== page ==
Welcome to our weekly roundup of CBD and hemp-related legal and regulatory news:
While the FDA has approved cannabis-derived prescription drug, Epidiolex, for three rare seizure disorders, not much has changed for people with other forms of epilepsy. Joseph Sirven, a Fla.-based neurologist who specializes in epilepsy, said all his patients now ask about it. Despite the buzz, he and other physicians said they’re reluctant to advise patients on over-the-counter CBD because they don’t know what’s in the bottles. A study in Epilepsy & Behavior on 11 oils found three contained less CBD than claimed, and four held more, with one containing 28% more CBD than advertised. Meanwhile, problems persist with Epidiolex, as users struggle with their insurance companies given the list price of $32,500 per year. The Washington Post
U.S. District Judge Susan D. Wigenton again refused to hear claims brought by men who said they tested positive for THC after consuming a hemp tea that promised 0.0% of the psychoactive ingredient. Ricardo Santiago and Vaughn Frederick attempted to revive three claims in their second amended complaint against Total Life Changes, which sold the tea. As with the previous filing, the judge said the pleadings were too vague to support the consumers’ claims. Furthermore, she rejected claims made under the state’s deceptive trade practices law, saying they lacked specificity. Law 360 (sub. req.)
The bill allows any products over 0.5 mg of THC per dose to be deemed “adult use consumable hemp” and sets the age limit to 21 for purchase, was introduced by Rep. Clay Schexnayder (R-Sorrento). Consumers don’t need a prescription to buy hemp products. The News Star
A Kan. CBD seller who lost $120,000 during a police raid doesn’t have the right to sue the state’s AG or governor in federal court over the seizure, said state AG Derek Schmidt. He added the state’s criminal statute needs to be determined at the state level first. If Murray Dines, owner of Terpene Distribution, believes it’s legal under state law to sell products containing Delta-8 THC in Kan., he should be required to make this argument in front of a criminal court, notes Schmidt’s motion to dismiss. Dines claims the confiscated hemp was legal under the 2018 Farm Bill. Law 360 (sub. req.
U.S. Magistrate Judge Kristen L. Mix ruled AAHC Management and Consulting erred when it assumed it could simply say USA Hemp Farms’ principal place of business is Chicago when it filed a lawsuit seeking compensation for 438,909 hemp seeds. The hemp seed producer needed to pinpoint the citizenship of USA Hemp Farms’ owners. Without this, the court lacks the ability to determine if there’s diversity of jurisdiction in the case, Judge Mix said. Furthermore, the court ruled AAHC failed to establish its own members’ citizenship since it’s also an LLC. Law 360 (sub. req.)
CCSAC and Cann Distributors alleged in a summary judgment motion that Pacific Banking, its CEO Justin Costello and GRN Funds hold at least $1.86 million of the plaintiffs’ funds. The plaintiffs said the defendants haven’t provided any requested documents supporting their denial of a breach of contract claim. Rather than fulfilling their obligations, the defendants instead asserted meritless affirmative defenses and a baseless counterclaim, CCSAC and Cann said. The plaintiffs also alleged that Pacific Banking lied about making a $1-million tax payment to Calif. regulators and never processed another $1.2-million tax payment. Law 360 (sub. req.)
A proposed class action brings RICO claims against Steep Hill, Bold Team and NSMC-OPCO. The plaintiffs allege that after noticing the potency of their marijuana varied, they had samples tested. Those tests revealed the defendants routinely sold marijuana with labels that overstated the amount of THC by an average of 25%, with one sample having the amount inflated by 52%. Law 360 (sub. req.)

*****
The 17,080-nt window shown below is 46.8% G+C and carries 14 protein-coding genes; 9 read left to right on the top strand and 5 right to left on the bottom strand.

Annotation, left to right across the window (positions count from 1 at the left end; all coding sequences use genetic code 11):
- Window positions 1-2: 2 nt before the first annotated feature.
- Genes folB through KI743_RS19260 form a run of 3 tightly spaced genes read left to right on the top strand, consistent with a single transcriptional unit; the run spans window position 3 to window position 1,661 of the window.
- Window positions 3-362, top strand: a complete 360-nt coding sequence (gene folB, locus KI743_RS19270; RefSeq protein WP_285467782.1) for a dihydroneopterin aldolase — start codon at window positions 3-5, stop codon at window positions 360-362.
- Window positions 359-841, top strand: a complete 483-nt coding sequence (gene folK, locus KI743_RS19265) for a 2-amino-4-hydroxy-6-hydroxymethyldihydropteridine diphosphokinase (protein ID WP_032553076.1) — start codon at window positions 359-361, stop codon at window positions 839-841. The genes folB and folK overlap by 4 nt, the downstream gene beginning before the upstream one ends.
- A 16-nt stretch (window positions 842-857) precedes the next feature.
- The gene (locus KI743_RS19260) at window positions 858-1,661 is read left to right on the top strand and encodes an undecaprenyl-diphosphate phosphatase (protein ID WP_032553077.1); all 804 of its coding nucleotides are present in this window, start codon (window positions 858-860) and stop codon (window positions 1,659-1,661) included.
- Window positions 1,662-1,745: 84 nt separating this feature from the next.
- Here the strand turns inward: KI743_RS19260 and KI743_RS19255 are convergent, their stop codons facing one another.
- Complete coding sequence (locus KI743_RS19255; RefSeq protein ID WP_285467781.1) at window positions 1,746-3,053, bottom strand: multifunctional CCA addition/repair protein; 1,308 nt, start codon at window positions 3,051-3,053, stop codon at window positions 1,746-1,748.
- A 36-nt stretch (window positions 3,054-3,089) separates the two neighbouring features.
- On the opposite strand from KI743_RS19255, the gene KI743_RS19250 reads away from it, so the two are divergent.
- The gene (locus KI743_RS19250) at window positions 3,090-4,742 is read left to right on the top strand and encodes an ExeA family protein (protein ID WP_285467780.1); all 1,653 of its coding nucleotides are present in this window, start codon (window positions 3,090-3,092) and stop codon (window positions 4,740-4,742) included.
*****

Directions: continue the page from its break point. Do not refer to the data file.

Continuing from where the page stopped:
U.S. District Judge Benjamin H. Settle dismissed with prejudice all the claims in James K. Shelton, Ben Shelton III and Sami Saad’s suit against the state’s Liquor and Cannabis Board and the City of Seattle, noting many of the claims in the pro se complaint are either implausible, or unclear. Furthermore, the state’s statute of limitations on the bulk of the claims is three years, said the judge. In the suit, Saad and the Sheltons alleged they were pushed out of the market because they’re Black. They had operated medical cannabis dispensaries until 2016, when the state consolidated its regulation of medical and recreational cannabis and required both types of shops to apply for a limited number of licenses. Law 360 (sub. req.)
While a medical marijuana patient’s claim of disability discrimination is headed to trial on his state law claim, U.S. District Judge Mary Kay Vyskocil found it’s beyond dispute that NYC’s Human Rights Law doesn’t recognize marijuana use as a protected disability. The dismissal pares down Christopher Scholl’s lawsuit against food services company Compass Group USA. Scholl declined offers to settle, expressing to the court that he’s interested in making sure other medical marijuana patients are allowed to obtain gainful employment. Law 360 (sub. req.)
Houweling Intellectual Properties is seeking to enforce its patent rights against Copperstate Farms’ alleged infringement of intellectual property (U.S. Patent No. 8,707,617) covering a greenhouse with a perimeter climate control system that functions by pulling outside air into the system and recirculating it. The greenhouse maker called Copperstate Farms’ infringement “willful and deliberate,” noting the cannabis maker continues to use the greenhouses, despite previous warnings to desist. Houweling is seeking treble damages and a post-judgment accounting of damages for the infringement period, as well as an order permanently barring Copperstate Farms’ continued infringement of the greenhouse patent. Law 360 (sub. req.)
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